I also find it a bit of revisionism to say that it was Khrushchev's speech to the 20th Congress that finally woke them up to the horrors of Stalin's rule. I think she overestimates the membership of the party and the number who left after the speech. It had already been declining during the Korean War and during the Second Red Scare.
eterioration of Western relations with Soviet Russia in the years immediately following World War II, combined with disclosures of widespread Communist espionage and subversion, led to the first substantial decline in membership. From the high-water mark of 1945, the membership dropped by February 1950 to an estimated 54,000. Outbreak of the Korean War caused further defections, and in 1953 Hoover put the strength of the party at 24,796. By 1955 the total was down to 22,663. Party rolls were then pared by the widespread disillusionment that followed disclosure of Khrushchev's denunciation of Stalin before the 20th Soviet Communist Party Congress in Moscow in February 19564 and by Soviet suppression of the Hungarian revolution in November 1956. John Gates has said that 10,000 members left the party between 1956 and 1958, lowering its membership to around 7,000 by the early months of 1958....

A close student of the history of the American Communist movement has written: “Before the 20th Congress of the Communist Party of the Soviet Union and Khrushchev's secret speech, the American party was ineffective; after the 20th Congress, it was impotent. The party's final crisis was … precipitated entirely by the Russian denunciation of Stalin and the crushing of the Hungarian revolution.”
J. Edgar Hoover had estimated the membership of the party as much smaller.
By the mid-1950s, membership of Communist Party USA had slipped from its 1944 peak of around 80,000[30] to an active base of approximately 5,000. Some 1,500 of these "members" were FBI informants.
Given that Hoover had his own reasons for overestimating the number of members of the party, it is quite likely that there weren't 30,000 people to leave the party after Khrushchev's speech.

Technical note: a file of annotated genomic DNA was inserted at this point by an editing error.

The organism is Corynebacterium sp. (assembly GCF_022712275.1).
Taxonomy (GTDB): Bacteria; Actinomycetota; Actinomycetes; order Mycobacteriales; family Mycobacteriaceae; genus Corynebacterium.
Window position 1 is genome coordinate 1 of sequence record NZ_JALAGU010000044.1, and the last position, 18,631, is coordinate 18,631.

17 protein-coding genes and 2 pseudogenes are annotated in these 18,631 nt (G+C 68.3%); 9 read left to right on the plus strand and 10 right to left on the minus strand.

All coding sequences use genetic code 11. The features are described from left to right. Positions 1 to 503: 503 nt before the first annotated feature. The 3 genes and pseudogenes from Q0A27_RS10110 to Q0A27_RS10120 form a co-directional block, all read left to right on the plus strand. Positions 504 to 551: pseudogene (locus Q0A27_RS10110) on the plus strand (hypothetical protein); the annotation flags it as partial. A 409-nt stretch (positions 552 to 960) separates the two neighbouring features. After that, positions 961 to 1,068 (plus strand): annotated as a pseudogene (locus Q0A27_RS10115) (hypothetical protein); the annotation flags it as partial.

Also, if you read Khrushchev's speech, it very carefully denounces Stalin for establishing a cult or personality and diverging from the wisdom of Lenin and doctrinaire communist doctrine. When Stalin is denounced for horrors, it is for the horrors against the leadership of the Soviet Communist Party and his poor leadership during WWII. Khrushchev's purpose was to purge the party of Stalin's loyalists and solidify his own power. It wasn't to change policies of collectivization. So there is no discussion of the evils perpetrated on ordinary Soviet citizens due to collectivization or the imprisoning of people in the gulags. There is no discussion of the millions who died because of Stalin. Khrushchev was not interested in that. Remember, he needed the maintain the loyalty of the thousands of party members who had actively instituted those parties. Khrushchev himself had been involved in enforcing such policies. His hands weren't clean. So if Vivian Gornick and her family were horrified after reading this speech, it was because it revealed that Stalin had hurt the party, not that he had hurt ordinary people.